WASHINGTON (Reuters) - President Donald Trump will give a speech on Venezuela in Miami on Monday and voice support for Juan Guaido, whom the United States considers the South American country’s legitimate president, a White House official said on Wednesday.
Trump, who plans to spend this weekend at his Mar-a-Lago retreat in Palm Beach, Florida, is to make remarks on Venezuela and “the dangers of socialism” at Florida International University in Miami, the official said.
Trump and other high-ranking U.S. officials have been trying to pressure Venezuelan President Nicolas Maduro to step down and hand over power to Guaido, the head of Venezuela’s National Assembly.
Guaido invoked a constitutional provision to assume the presidency three weeks ago, arguing that Maduro’s re-election last year was a sham.
“The Venezuelan government and its people are living in a pivotal moment of their history and we support their stand for liberty and independence,” Trump said last week in his State of the Union address.
Most Western countries, including the United States, have recognised Guaido as Venezuela’s legitimate head of state, but Maduro’s socialist government retains the backing of Russia and China, as well as control of state institutions including the military.
Leading up to Trump’s 2020 re-election campaign, the administration has made a point of highlighting its hard line on Venezuela in South Florida, home to the largest community of Venezuelan exiles in the United States. Florida is a swing state that is often important to the outcome of U.S. national elections.
Vice President Mike Pence took the stage in the Miami suburb of Doral earlier this month, pledging to ramp up pressure to help the opposition trying to oust Maduro. In October, Trump’s national security adviser, John Bolton, in a speech in Miami decried what he called “the troika of tyranny” - Cuba, Venezuela and Nicaragua.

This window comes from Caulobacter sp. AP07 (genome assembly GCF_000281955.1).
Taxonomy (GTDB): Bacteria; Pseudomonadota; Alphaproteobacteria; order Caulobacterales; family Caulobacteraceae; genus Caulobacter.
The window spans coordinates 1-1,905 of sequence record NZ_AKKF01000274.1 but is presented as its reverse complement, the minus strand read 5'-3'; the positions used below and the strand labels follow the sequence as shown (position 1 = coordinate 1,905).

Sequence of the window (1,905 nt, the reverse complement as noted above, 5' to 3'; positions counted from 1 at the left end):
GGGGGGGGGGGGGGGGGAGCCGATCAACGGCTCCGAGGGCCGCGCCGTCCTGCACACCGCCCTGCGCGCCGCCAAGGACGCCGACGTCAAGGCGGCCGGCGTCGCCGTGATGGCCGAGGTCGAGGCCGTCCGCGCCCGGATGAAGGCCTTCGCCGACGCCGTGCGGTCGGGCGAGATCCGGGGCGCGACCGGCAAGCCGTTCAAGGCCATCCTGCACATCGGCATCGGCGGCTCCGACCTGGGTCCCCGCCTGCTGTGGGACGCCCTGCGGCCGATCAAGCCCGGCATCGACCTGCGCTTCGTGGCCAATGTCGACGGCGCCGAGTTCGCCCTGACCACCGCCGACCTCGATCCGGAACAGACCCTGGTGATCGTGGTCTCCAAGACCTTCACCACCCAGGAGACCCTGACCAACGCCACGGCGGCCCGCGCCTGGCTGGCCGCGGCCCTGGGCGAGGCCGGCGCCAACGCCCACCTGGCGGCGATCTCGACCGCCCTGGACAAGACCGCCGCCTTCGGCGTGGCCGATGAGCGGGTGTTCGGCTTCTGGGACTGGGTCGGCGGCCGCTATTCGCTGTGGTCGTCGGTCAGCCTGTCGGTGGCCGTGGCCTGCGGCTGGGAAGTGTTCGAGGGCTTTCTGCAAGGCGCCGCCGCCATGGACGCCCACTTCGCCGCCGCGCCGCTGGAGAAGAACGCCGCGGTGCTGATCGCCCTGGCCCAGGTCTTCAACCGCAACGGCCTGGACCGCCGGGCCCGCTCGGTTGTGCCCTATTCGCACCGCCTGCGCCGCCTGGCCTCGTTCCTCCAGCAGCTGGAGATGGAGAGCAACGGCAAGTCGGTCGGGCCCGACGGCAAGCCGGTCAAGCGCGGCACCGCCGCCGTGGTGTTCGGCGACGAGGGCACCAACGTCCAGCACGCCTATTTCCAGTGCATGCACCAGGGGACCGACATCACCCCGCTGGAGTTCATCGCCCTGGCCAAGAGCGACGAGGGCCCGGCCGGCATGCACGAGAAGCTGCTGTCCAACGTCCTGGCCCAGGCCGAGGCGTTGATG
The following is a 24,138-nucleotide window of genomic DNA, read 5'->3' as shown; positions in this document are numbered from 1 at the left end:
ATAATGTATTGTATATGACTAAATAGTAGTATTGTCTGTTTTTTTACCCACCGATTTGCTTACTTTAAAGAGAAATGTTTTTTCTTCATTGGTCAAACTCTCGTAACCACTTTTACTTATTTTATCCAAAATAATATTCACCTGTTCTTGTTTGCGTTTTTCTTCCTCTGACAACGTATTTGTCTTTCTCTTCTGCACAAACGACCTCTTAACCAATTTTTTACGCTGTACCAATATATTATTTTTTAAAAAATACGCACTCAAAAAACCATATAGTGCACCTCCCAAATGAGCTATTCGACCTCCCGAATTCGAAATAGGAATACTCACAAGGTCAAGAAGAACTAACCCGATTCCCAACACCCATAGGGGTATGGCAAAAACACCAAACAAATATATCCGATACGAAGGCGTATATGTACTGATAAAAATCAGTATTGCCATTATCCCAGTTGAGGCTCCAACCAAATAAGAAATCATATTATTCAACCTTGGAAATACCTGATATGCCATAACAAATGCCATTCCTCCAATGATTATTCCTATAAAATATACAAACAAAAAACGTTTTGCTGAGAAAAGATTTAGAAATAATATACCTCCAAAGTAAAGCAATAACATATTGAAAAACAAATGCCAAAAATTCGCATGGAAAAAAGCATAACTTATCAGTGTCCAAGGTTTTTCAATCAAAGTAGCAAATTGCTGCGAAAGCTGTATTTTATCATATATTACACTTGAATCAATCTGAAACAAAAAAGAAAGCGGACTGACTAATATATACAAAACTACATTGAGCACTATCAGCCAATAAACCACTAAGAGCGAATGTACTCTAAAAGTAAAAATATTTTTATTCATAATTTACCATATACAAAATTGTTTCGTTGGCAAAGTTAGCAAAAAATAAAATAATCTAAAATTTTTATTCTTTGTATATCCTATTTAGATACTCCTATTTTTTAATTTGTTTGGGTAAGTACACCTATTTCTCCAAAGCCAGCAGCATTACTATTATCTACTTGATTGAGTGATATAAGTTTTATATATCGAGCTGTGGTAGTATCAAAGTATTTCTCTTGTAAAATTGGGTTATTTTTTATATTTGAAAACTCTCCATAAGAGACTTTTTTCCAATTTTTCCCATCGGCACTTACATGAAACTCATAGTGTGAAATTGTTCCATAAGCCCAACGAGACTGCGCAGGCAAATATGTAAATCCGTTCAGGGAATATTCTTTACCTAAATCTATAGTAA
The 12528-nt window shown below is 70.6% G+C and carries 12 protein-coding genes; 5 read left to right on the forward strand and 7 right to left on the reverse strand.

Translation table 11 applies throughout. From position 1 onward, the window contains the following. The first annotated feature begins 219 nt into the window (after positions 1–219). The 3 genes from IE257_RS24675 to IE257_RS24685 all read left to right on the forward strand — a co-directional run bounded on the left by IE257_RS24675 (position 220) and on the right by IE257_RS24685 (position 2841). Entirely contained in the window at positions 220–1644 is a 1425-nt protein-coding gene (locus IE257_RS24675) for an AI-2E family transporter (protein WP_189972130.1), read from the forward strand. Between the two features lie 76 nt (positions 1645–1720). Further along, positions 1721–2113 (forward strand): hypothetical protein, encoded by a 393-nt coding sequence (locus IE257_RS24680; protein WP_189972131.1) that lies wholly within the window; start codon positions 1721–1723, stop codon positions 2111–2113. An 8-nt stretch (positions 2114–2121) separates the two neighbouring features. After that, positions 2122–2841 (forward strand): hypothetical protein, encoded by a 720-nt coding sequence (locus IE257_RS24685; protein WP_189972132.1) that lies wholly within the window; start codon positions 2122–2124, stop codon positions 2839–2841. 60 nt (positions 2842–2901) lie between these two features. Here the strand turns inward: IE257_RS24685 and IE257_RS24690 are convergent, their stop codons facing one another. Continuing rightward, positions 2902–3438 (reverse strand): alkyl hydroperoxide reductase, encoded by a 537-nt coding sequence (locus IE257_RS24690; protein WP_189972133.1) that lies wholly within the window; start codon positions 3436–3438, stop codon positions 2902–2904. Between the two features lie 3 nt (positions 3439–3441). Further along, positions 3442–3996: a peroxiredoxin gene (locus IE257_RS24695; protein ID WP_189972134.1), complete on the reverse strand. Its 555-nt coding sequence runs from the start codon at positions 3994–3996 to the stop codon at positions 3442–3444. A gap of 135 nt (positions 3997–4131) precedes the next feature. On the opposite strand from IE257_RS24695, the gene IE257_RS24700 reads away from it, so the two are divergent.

In political speeches, including his State of the Union address, Trump, a Republican, has sought to draw connections between what is happening in socialist-run Venezuela with a new wave of left-leaning Democrats who helped their party take control of the U.S. House of Representatives in November elections.
Trump met with Colombia President Ivan Duque on Thursday and discussed the situation in Venezuela, where the economy is in shambles and people are suffering from shortage of food and medicines.
The U.S. government has moved supplies of food aid and medical supplies to Colombia’s border with Venezuela, another front of pressure on Maduro. “People are being treated very badly, and it’s a very sad thing to witness, especially since we’re so close,” Trump said, noting the crisis was at America’s “front door.”
Reporting by Steve Holland and Roberta Rampton; Editing by Sandra Maler and Leslie Adler